Photo by Yaroslav Muzychenko on Unsplash

Skyrocketing home prices caused would-be buyers to retreat to the sidelines in May. The median price of an existing home, including single-family homes, townhomes, condominiums and co-ops, jumped 23.6 percent year-over-year to $350,300 — a record high, according to the National Association of Realtors

Every region of the country recorded price increases in May, marking the 111th consecutive month of annual price gains since March 2012. Compared to the same period last year, the typical home price has shot up by $66,800. Surging prices can be attributed to the still-tight supply of homes on the market. While unsold inventory swelled 7 percent from April to May, reaching 1.23 million units, this total is down 20.6 percent from a year ago.

In May, there was a 2.5-month supply of unsold inventory at the current pace of sales, a slight boost from April’s 2.4-month supply. However, this figure is well below May 2020, when buyers benefitted from a 4.6-month supply.

For months, housing experts have predicted that a wave of new listings would hit the market once vaccination rates improved and states began reopening. Despite the return to ‘normal,’ there’s still no wave in sight, but NAR chief economist Lawrence Yun maintains that “the market’s outlook is encouraging.”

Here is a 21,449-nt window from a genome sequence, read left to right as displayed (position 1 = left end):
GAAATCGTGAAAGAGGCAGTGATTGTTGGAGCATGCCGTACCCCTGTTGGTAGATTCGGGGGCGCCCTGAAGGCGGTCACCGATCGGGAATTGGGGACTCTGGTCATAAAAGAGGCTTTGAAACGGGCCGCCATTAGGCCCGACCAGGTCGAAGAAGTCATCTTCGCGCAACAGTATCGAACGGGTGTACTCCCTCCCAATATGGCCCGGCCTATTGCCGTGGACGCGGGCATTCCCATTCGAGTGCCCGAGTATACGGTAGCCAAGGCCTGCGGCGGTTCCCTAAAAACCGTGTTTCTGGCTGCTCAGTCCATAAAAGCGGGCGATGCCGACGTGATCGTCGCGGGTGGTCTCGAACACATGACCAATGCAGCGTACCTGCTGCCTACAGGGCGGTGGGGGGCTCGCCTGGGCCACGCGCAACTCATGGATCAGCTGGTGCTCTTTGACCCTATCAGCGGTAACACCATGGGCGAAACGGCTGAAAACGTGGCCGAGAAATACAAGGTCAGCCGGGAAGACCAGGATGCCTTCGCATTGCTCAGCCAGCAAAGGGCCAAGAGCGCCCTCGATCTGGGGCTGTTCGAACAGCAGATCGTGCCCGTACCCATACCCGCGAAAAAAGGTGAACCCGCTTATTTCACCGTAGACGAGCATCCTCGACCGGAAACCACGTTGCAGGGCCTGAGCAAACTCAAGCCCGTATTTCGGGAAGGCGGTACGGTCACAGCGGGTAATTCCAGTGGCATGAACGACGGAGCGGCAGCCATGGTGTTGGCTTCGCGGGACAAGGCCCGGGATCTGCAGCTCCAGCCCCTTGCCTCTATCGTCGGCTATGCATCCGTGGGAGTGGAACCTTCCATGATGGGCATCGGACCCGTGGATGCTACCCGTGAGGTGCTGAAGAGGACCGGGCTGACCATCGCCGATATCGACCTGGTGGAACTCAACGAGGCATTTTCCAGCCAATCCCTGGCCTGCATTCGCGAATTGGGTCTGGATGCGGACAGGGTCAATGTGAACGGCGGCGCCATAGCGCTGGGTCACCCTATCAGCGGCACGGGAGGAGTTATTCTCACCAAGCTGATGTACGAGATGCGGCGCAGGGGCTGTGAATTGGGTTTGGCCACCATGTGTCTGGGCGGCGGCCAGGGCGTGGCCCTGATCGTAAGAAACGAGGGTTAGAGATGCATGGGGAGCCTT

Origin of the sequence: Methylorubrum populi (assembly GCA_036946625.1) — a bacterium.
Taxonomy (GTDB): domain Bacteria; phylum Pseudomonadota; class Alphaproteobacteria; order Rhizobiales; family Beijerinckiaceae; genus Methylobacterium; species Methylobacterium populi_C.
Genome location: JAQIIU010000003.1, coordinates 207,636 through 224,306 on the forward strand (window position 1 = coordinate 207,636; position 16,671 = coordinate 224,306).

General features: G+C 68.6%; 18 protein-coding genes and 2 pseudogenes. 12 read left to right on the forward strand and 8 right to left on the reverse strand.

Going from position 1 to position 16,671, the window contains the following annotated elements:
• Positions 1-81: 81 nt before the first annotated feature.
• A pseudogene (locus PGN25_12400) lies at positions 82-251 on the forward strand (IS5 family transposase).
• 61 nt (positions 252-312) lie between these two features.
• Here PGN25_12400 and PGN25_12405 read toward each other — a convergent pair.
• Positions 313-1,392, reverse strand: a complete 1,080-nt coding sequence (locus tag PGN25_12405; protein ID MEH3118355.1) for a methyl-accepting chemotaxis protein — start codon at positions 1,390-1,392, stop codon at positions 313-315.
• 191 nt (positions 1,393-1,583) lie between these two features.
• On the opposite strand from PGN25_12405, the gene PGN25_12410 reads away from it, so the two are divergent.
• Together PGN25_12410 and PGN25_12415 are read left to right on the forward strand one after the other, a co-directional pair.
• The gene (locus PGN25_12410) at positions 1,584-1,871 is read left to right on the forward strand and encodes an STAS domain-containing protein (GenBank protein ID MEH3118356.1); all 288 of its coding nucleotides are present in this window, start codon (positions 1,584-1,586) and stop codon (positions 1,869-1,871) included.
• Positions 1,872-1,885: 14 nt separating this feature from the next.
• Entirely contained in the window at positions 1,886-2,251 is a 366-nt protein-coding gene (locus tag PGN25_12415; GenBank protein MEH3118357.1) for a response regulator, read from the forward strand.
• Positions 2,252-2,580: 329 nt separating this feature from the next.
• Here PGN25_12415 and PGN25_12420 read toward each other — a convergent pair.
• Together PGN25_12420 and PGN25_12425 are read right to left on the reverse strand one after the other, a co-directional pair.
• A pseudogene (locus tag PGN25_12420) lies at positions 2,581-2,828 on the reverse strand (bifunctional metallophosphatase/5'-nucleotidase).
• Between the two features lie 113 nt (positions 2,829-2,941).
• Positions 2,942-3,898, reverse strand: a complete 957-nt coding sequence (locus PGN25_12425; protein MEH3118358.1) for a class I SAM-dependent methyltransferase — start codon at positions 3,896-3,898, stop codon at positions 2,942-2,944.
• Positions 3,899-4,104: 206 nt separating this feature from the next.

Existing home sales fell 0.9 percent from April to May to a seasonally adjusted annual rate of 5.8 million units. This marked the fourth month in a row of declining home sales on a monthly basis, but totals are still up 44.6 percent from one year ago when the pandemic wreaked havoc on housing market activity.

The only region of the country that logged a monthly increase in sales was the Midwest, where transactions rose by 1.6 percent. Existing home sales declined by 4.1 percent in the West, 1.4 percent in the Northeast and 0.4 percent in the South.

“Home sales fell moderately in May and are now approaching pre-pandemic activity,” said Yun. “Lack of inventory continues to be the overwhelming factor holding back home sales, but falling affordability is simply squeezing some first-time buyers out of the market.”

First-time buyers comprised 31 percent of home sales in May, compared to 34 percent last year. Investors or second-home buyers accounted for 17 percent of all purchases, unchanged from April, and up three points from May 2020. At 23 percent, there were slightly more all-cash buyers than the same time last year when 17 percent of all transactions were unfinanced.

The typical existing home spent 17 days on the market in May, consistent with April but down considerably from last year when it took 26 days for a property to go from ‘active’ to ‘pending.’ Further illustrating the breakneck pace of sales, 89 percent of homes sold in May were listed for less than a month.

Despite the less-than-rosy outlook painted in NAR’s May existing home sales report, Yun says that relief could soon be on the way for prospective buyers. 

“Supply is expected to improve, which will give buyers more options and help tamp down record-high asking prices for existing homes,” he said.

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